My Curly Hair Care

I came to grips some time ago that I have very wavy/somewhat curly hair – something I hadn’t dealt with before.  Living in the high country desert most of my life, my hair was thick, full and straight.  Moving to the Pacific Northwest, I found myself dealing with massive friz issues and perplexed as to why.  I blow dried it straight with heavy anti-friz products with limited results.  My hair stylist at one point told me I had curly hair and my response was an emphatic, “No, I don’t!”.  Denial.  I lived in this state of denial for 10 years.

I’m not sure what finally caused me to rethink and finally accept that curly hair verdict, but I did, and I am much happier for it.  So is my hair stylist.  Since then, I’ve researched curly hair care.  Like any topic, there is always conflicting information.  My desire for more natural hair products, and after a lot of trial and error, I’ve developed a conditioner that I really like.  I’m still perfecting it.  (Shampoo is next).  During this process, my hair was looking and feeling pretty dry and straw like and something needed to be done.  This is a summary of what I’ve learned:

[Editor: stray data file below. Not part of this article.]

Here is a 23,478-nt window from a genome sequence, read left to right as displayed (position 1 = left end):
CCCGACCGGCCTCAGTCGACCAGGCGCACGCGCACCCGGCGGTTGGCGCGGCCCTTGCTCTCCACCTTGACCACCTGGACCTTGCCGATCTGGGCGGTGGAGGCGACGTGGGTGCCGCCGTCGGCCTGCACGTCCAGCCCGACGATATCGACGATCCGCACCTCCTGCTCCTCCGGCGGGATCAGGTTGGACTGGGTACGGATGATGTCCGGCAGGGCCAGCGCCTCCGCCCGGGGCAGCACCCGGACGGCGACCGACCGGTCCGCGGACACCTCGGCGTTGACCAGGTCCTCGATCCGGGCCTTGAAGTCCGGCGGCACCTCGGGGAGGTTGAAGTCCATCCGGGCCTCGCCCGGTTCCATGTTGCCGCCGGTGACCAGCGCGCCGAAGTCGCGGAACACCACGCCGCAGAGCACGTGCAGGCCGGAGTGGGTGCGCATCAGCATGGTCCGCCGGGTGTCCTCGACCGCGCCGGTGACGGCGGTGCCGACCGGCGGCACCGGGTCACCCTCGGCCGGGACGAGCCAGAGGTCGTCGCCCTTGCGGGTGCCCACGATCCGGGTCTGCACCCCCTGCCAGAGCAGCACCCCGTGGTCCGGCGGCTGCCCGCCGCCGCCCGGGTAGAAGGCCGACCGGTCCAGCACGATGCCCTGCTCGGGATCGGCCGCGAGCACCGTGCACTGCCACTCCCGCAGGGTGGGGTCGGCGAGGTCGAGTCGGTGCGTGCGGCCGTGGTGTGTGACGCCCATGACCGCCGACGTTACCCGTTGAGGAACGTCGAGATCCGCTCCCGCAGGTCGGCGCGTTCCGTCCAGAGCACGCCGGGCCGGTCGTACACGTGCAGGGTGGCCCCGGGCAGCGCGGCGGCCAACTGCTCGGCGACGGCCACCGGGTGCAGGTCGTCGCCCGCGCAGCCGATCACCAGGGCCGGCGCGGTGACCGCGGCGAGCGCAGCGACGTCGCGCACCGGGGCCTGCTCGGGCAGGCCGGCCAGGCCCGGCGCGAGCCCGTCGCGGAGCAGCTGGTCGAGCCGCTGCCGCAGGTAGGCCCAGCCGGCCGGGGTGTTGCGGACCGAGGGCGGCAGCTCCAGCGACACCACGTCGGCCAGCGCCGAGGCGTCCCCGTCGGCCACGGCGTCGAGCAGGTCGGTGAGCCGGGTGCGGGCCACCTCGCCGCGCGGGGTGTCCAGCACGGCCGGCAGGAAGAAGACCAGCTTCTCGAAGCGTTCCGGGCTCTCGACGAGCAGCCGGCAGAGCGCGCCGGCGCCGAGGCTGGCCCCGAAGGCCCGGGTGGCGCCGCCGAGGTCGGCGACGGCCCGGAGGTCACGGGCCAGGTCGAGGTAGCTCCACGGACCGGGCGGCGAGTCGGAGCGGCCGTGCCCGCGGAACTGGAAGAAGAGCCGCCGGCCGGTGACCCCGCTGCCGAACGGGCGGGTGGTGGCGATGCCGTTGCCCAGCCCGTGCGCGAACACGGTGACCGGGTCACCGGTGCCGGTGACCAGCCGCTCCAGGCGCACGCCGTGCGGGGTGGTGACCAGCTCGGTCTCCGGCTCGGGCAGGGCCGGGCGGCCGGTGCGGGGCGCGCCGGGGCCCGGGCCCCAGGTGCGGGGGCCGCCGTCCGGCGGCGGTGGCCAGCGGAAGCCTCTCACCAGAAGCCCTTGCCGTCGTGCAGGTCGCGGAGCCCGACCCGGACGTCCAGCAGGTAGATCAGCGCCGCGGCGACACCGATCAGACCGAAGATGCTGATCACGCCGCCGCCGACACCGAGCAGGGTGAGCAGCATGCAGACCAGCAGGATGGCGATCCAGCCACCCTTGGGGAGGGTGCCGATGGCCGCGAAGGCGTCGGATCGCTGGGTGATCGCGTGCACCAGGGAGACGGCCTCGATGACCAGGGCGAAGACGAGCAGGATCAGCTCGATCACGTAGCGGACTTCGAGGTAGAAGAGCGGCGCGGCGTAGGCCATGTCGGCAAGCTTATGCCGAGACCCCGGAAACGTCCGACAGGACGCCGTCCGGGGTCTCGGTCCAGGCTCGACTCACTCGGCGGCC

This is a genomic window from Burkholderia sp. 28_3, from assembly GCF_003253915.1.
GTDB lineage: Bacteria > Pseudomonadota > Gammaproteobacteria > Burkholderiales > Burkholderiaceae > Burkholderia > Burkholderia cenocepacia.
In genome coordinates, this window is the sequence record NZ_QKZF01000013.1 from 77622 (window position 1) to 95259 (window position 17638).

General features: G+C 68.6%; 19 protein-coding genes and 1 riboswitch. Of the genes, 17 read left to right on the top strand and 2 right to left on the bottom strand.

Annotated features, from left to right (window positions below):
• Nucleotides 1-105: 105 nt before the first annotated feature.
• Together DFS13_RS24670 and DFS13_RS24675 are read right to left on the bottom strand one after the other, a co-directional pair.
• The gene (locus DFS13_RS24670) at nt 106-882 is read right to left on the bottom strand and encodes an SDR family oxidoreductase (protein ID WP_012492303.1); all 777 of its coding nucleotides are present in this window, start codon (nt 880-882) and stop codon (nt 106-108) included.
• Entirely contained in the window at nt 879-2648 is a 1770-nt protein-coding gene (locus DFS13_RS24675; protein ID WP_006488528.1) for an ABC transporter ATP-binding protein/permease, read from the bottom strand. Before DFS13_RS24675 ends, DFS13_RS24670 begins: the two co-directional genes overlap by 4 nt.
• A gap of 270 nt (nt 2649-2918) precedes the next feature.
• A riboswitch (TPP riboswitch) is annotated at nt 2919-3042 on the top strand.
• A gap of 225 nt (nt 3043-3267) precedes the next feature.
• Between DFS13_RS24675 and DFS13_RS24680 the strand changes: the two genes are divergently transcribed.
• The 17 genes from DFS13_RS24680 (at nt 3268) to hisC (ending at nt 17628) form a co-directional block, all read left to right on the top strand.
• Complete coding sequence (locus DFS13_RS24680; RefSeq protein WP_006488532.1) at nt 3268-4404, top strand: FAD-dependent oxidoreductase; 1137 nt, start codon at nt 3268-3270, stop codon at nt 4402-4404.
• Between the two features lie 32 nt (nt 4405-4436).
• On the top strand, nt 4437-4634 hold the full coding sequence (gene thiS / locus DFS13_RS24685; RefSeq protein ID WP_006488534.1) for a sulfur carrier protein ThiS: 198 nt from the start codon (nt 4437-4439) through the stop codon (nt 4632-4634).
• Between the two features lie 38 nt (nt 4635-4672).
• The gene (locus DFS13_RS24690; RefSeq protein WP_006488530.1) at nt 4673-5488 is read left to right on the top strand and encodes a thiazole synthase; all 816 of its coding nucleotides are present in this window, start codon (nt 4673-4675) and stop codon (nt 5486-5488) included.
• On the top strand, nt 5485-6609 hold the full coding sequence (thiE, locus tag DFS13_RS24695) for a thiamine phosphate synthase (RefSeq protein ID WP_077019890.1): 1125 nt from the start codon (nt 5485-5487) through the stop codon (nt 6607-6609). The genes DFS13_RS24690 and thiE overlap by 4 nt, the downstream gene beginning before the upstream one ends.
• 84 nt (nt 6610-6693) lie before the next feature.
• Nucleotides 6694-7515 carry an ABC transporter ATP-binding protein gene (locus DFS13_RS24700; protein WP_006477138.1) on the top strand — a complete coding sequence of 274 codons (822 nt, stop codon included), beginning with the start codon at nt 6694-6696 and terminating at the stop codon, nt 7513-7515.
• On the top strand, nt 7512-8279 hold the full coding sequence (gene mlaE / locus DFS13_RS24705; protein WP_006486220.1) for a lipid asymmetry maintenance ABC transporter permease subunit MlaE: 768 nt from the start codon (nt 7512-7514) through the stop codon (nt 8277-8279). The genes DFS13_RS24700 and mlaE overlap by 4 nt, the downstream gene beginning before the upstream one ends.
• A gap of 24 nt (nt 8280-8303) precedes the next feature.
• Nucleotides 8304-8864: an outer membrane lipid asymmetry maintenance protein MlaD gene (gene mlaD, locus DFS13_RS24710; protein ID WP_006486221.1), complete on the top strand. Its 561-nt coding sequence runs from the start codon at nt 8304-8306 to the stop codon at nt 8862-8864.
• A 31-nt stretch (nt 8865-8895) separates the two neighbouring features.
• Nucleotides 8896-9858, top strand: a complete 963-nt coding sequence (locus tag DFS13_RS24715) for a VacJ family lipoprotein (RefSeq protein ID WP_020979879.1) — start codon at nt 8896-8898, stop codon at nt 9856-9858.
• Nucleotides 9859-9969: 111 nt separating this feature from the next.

• Strip:

Remove all the product buildup from your hair using a clarifying shampoo or mix some baking soda into the shampoo you already use.  OR – you can use baking soda by itself – diluted in water (roughly 1 part soda to 3 parts water).  Your hair will feel like straw.  It’s awful and you’re sure it will never be right again.  Relax – all will be well.